One such point of weakness could be the fact that banks are actually very substantial creditors to other banks, via cross-holdings of share as well as bank bonds. In its latest Financial Stability and Integration Report (April 2014), the European Commission reported that between 2008 and June 2013, out of the €630 bn of banks’ capital increase in aggregate terms, €400 bn correspond to increases in interbank positions and only €230 bn represent fresh capital injected from outside the banking system. Despite declining since the pre-crisis peaks, interconnectedness across banks remains high, and as of December 2013 “the counterparty for 24 percent of Euro area banking assets (or €7,400 bn) is another Euro area bank”.
Figure 1 – originally published in this Bruegel post – shows how serious the situation is in the case of Italian banks, who appear to be strongly tied together in a network of cross-holdings. Figure 2 – compiled by the Financial Times back in 2013 – shows that the Spanish system was not immune to the problem either, although less striking. In the case of Italian banks, I pointed out that strong cross holding structure (with political interference) could impede the post-stress test needed reform, but that is not the only problem it raises. As a matter of fact, we could already witness an example of possible implications at the time when the Portuguese Banco Espirito Santo was resolved, last August. The second largest shareholder of BES was in fact another bank, i.e. Credit Agricole, which on the occasion of BES restructuring ended up taking a 708 mn euro hit from its stake in BES, nearly wiping out its second-quarter net profit, which fell 97.5 percent to 17 million euros.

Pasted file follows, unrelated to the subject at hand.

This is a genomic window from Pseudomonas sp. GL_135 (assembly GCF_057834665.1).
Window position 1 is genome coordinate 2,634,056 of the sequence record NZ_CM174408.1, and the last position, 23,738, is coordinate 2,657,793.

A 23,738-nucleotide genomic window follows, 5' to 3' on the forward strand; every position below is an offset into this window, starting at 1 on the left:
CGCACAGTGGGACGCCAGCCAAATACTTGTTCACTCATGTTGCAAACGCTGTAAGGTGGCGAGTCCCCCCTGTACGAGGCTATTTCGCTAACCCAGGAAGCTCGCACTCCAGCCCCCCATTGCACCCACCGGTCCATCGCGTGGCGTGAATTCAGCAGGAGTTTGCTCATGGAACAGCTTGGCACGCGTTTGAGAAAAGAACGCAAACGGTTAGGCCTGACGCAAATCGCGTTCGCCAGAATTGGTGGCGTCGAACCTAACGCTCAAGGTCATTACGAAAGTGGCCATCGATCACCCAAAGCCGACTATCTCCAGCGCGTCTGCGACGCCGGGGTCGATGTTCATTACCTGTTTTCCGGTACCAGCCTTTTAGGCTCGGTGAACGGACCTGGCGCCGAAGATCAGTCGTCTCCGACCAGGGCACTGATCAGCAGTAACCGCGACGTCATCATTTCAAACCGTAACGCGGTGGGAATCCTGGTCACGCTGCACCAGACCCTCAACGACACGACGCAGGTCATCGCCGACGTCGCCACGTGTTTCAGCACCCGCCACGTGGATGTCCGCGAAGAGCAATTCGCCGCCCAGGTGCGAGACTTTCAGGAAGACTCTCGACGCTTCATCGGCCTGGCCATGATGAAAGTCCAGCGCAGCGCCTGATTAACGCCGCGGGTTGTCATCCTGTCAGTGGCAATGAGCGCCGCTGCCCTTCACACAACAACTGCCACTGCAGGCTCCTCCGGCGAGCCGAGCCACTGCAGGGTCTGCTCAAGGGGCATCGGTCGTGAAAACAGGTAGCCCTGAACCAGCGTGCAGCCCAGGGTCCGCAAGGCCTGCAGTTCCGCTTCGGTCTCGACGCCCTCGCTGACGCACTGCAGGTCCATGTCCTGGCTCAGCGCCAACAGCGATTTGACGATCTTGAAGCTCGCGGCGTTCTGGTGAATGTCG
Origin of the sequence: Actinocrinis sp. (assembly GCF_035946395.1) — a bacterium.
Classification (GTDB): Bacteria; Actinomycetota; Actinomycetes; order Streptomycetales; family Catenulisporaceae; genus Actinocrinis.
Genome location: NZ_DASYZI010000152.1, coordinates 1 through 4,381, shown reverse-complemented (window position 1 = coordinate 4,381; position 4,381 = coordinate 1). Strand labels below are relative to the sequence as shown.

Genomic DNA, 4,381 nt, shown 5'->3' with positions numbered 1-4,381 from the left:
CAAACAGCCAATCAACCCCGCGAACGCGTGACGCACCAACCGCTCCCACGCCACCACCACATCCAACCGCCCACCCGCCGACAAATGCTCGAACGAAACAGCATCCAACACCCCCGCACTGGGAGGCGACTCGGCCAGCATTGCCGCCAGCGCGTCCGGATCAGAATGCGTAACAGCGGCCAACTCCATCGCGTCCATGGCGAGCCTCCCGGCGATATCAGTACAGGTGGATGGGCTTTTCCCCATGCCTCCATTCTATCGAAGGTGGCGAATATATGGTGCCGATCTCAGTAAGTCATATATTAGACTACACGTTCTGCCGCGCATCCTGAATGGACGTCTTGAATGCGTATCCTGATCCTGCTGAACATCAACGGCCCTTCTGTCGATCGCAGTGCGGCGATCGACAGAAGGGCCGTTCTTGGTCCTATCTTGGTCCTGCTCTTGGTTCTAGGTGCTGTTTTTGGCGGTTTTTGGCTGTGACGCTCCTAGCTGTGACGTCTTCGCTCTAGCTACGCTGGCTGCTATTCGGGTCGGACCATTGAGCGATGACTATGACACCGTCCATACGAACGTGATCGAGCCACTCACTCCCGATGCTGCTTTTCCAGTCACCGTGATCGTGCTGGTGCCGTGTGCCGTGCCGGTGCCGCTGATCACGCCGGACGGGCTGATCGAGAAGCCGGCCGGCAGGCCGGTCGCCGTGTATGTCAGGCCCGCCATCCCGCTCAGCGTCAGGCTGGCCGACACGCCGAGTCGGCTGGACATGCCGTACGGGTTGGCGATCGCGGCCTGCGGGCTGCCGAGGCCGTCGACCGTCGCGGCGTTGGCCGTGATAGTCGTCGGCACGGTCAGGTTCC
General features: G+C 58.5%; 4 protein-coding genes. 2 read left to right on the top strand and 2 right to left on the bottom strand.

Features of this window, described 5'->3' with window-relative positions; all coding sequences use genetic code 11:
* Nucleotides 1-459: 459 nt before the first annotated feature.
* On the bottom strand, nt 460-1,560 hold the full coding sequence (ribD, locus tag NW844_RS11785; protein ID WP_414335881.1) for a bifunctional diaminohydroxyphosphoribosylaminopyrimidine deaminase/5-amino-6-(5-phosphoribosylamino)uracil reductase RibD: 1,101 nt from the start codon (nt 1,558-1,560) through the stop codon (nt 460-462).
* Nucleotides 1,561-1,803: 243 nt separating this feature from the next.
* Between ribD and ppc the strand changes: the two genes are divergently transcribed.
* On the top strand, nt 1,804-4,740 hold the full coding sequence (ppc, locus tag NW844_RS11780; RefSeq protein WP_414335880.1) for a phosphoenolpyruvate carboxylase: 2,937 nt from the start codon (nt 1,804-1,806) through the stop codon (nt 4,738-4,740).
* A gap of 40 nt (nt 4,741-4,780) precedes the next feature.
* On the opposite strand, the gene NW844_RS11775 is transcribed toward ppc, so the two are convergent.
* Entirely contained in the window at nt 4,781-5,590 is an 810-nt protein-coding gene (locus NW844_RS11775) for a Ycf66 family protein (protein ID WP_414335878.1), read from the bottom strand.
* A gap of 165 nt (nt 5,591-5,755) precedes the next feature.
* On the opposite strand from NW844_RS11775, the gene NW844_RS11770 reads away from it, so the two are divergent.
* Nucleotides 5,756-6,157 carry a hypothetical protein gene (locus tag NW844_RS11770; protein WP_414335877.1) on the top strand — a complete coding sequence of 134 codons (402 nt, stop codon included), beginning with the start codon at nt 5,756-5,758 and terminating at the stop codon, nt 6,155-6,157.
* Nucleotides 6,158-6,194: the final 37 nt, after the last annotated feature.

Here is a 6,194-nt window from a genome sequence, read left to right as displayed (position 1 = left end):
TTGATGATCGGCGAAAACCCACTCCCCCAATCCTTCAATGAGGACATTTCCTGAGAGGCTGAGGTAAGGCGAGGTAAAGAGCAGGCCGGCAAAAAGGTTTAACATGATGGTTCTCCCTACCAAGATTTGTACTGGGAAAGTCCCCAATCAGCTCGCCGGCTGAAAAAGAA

Banks’ bond holdings also represent a possible risk in view of resolution. Almost 40% of securities other than shares issued by banks in the euro area are held by other banks in the euro area at the aggregate level, according to ECB data, and holdings are also affected by home bias.
The charts below show Italian and Portuguese banks’ holdings of bonds issued respectively by domestic government, other domestic banks and other domestic sectors. As a comparison, holdings of bonds issued by the corresponding sectors in other euro area countries (i.e. cross border rather than domestic holdings) are also reported. it is clear (and not new) that holdings by banks of bonds issued by the domestic government have increased a lot during the crisis, in same cases reaching back to the level of the 1990s. But what is even more noteworthy is the strong increase of holdings of bonds issued by other fellow domestic banks, which seem to have been traditionally very low but are now between 7 and 9% of total assets in these two countries.